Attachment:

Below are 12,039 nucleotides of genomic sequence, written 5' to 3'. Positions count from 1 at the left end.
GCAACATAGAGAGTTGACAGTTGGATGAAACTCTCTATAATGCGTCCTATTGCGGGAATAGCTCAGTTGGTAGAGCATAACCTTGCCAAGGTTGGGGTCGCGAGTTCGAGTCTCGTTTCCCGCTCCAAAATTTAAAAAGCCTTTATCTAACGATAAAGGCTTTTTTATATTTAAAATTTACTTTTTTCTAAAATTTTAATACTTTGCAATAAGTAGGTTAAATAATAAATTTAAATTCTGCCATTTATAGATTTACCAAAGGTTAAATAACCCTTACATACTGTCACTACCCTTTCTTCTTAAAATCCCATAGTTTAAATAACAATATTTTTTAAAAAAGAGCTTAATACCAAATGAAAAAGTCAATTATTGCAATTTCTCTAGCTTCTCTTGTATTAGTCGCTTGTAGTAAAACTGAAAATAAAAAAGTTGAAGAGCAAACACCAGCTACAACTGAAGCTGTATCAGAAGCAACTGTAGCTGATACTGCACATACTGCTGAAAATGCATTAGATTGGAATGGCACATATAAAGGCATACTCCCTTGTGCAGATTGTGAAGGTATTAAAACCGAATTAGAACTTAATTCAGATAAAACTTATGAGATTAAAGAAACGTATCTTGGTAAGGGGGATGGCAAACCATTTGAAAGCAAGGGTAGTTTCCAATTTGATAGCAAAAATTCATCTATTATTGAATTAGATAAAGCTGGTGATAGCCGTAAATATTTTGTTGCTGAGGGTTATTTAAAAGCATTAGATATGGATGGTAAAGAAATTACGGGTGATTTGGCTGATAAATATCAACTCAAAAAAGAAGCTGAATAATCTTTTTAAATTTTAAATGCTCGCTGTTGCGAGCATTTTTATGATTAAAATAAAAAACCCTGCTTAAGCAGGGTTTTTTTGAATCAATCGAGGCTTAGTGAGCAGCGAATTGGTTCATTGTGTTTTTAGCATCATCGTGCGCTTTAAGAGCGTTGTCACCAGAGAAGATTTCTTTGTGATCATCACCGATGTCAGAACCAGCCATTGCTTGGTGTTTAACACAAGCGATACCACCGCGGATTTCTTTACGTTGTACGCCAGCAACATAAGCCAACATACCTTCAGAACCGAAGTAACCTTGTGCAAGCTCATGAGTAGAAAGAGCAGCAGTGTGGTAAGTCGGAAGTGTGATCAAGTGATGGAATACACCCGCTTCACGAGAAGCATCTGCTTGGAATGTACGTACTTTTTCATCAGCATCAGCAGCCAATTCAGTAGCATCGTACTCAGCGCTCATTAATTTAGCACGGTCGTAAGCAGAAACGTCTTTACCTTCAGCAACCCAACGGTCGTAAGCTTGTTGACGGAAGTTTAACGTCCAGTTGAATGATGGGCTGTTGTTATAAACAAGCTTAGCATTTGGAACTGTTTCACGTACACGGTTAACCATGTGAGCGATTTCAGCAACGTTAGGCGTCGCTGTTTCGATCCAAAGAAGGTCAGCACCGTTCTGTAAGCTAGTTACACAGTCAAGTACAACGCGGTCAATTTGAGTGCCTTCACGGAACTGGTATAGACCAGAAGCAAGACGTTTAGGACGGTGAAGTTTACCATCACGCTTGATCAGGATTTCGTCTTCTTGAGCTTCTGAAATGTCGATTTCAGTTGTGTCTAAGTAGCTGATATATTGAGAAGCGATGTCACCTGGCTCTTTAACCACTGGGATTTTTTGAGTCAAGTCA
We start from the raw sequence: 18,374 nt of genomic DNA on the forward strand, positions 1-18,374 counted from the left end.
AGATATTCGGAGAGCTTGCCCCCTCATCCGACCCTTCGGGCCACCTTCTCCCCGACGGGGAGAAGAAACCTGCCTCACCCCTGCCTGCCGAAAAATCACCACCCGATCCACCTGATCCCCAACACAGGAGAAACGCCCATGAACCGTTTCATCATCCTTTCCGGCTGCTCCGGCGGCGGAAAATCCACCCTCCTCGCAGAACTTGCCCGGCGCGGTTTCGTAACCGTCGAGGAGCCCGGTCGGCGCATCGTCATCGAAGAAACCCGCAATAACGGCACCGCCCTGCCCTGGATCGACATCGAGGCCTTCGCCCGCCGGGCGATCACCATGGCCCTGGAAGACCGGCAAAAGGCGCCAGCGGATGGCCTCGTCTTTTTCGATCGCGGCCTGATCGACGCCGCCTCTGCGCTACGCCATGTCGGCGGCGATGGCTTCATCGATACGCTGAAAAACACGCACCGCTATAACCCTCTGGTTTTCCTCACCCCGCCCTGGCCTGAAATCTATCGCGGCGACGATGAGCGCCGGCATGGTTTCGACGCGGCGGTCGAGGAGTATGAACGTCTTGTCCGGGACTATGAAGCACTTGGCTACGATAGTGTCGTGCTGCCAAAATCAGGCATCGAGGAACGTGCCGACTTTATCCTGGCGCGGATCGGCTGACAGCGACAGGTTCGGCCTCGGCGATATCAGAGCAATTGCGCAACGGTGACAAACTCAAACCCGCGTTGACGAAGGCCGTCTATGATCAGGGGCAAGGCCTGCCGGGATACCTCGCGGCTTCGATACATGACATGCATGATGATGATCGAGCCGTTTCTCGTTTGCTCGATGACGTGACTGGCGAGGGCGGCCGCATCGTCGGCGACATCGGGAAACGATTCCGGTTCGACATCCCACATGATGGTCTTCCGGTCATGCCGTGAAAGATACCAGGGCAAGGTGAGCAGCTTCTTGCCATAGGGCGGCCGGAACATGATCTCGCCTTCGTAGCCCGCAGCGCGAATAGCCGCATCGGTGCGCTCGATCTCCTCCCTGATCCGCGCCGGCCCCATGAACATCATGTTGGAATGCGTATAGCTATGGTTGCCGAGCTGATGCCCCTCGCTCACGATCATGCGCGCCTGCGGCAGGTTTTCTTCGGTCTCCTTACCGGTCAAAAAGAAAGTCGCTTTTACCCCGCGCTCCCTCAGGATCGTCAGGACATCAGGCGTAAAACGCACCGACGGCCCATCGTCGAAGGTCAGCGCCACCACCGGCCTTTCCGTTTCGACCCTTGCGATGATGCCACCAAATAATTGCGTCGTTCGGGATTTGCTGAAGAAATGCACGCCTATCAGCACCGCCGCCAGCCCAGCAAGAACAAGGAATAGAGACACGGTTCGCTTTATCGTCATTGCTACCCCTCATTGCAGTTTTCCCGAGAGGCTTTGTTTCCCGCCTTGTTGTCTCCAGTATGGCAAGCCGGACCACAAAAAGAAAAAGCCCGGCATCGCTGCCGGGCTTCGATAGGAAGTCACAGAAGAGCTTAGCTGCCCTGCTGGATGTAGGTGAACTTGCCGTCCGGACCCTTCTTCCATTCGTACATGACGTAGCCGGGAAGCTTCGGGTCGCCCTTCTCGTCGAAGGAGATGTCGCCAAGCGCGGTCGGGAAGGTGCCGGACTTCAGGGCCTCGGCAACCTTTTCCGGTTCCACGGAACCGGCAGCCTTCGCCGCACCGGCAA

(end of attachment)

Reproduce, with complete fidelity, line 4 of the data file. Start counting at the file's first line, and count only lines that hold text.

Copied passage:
AGATATTCGGAGAGCTTGCCCCCTCATCCGACCCTTCGGGCCACCTTCTCCCCGACGGGGAGAAGAAACCTGCCTCACCCCTGCCTGCCGAAAAATCACCACCCGATCCACCTGATCCCCAACACAGGAGAAACGCCCATGAACCGTTTCATCATCCTTTCCGGCTGCTCCGGCGGCGGAAAATCCACCCTCCTCGCAGAACTTGCCCGGCGCGGTTTCGTAACCGTCGAGGAGCCCGGTCGGCGCATCGTCATCGAAGAAACCCGCAATAACGGCACCGCCCTGCCCTGGATCGACATCGAGGCCTTCGCCCGCCGGGCGATCACCATGGCCCTGGAAGACCGGCAAAAGGCGCCAGCGGATGGCCTCGTCTTTTTCGATCGCGGCCTGATCGACGCCGCCTCTGCGCTACGCCATGTCGGCGGCGATGGCTTCATCGATACGCTGAAAAACACGCACCGCTATAACCCTCTGGTTTTCCTCACCCCGCCCTGGCCTGAAATCTATCGCGGCGACGATGAGCGCCGGCATGGTTTCGACGCGGCGGTCGAGGAGTATGAACGTCTTGTCCGGGACTATGAAGCACTTGGCTACGATAGTGTCGTGCTGCCAAAATCAGGCATCGAGGAACGTGCCGACTTTATCCTGGCGCGGATCGGCTGACAGCGACAGGTTCGGCCTCGGCGATATCAGAGCAATTGCGCAACGGTGACAAACTCAAACCCGCGTTGACGAAGGCCGTCTATGATCAGGGGCAAGGCCTGCCGGGATACCTCGCGGCTTCGATACATGACATGCATGATGATGATCGAGCCGTTTCTCGTTTGCTCGATGACGTGACTGGCGAGGGCGGCCGCATCGTCGGCGACATCGGGAAACGATTCCGGTTCGACATCCCACATGATGGTCTTCCGGTCATGCCGTGAAAGATACCAGGGCAAGGTGAGCAGCTTCTTGCCATAGGGCGGCCGGAACATGATCTCGCCTTCGTAGCCCGCAGCGCGAATAGCCGCATCGGTGCGCTCGATCTCCTCCCTGATCCGCGCCGGCCCCATGAACATCATGTTGGAATGCGTATAGCTATGGTTGCCGAGCTGATGCCCCTCGCTCACGATCATGCGCGCCTGCGGCAGGTTTTCTTCGGTCTCCTTACCGGTCAAAAAGAAAGTCGCTTTTACCCCGCGCTCCCTCAGGATCGTCAGGACATCAGGCGTAAAACGCACCGACGGCCCATCGTCGAAGGTCAGCGCCACCACCGGCCTTTCCGTTTCGACCCTTGCGATGATGCCACCAAATAATTGCGTCGTTCGGGATTTGCTGAAGAAATGCACGCCTATCAGCACCGCCGCCAGCCCAGCAAGAACAAGGAATAGAGACACGGTTCGCTTTATCGTCATTGCTACCCCTCATTGCAGTTTTCCCGAGAGGCTTTGTTTCCCGCCTTGTTGTCTCCAGTATGGCAAGCCGGACCACAAAAAGAAAAAGCCCGGCATCGCTGCCGGGCTTCGATAGGAAGTCACAGAAGAGCTTAGCTGCCCTGCTGGATGTAGGTGAACTTGCCGTCCGGACCCTTCTTCCATTCGTACATGACGTAGCCGGGAAGCTTCGGGTCGCCCTTCTCGTCGAAGGAGATGTCGCCAAGCGCGGTCGGGAAGGTGCCGGACTTCAGGGCCTCGGCAACCTTTTCCGGTTCCACGGAACCGGCAGCCTTCGCCGCACCGGCAA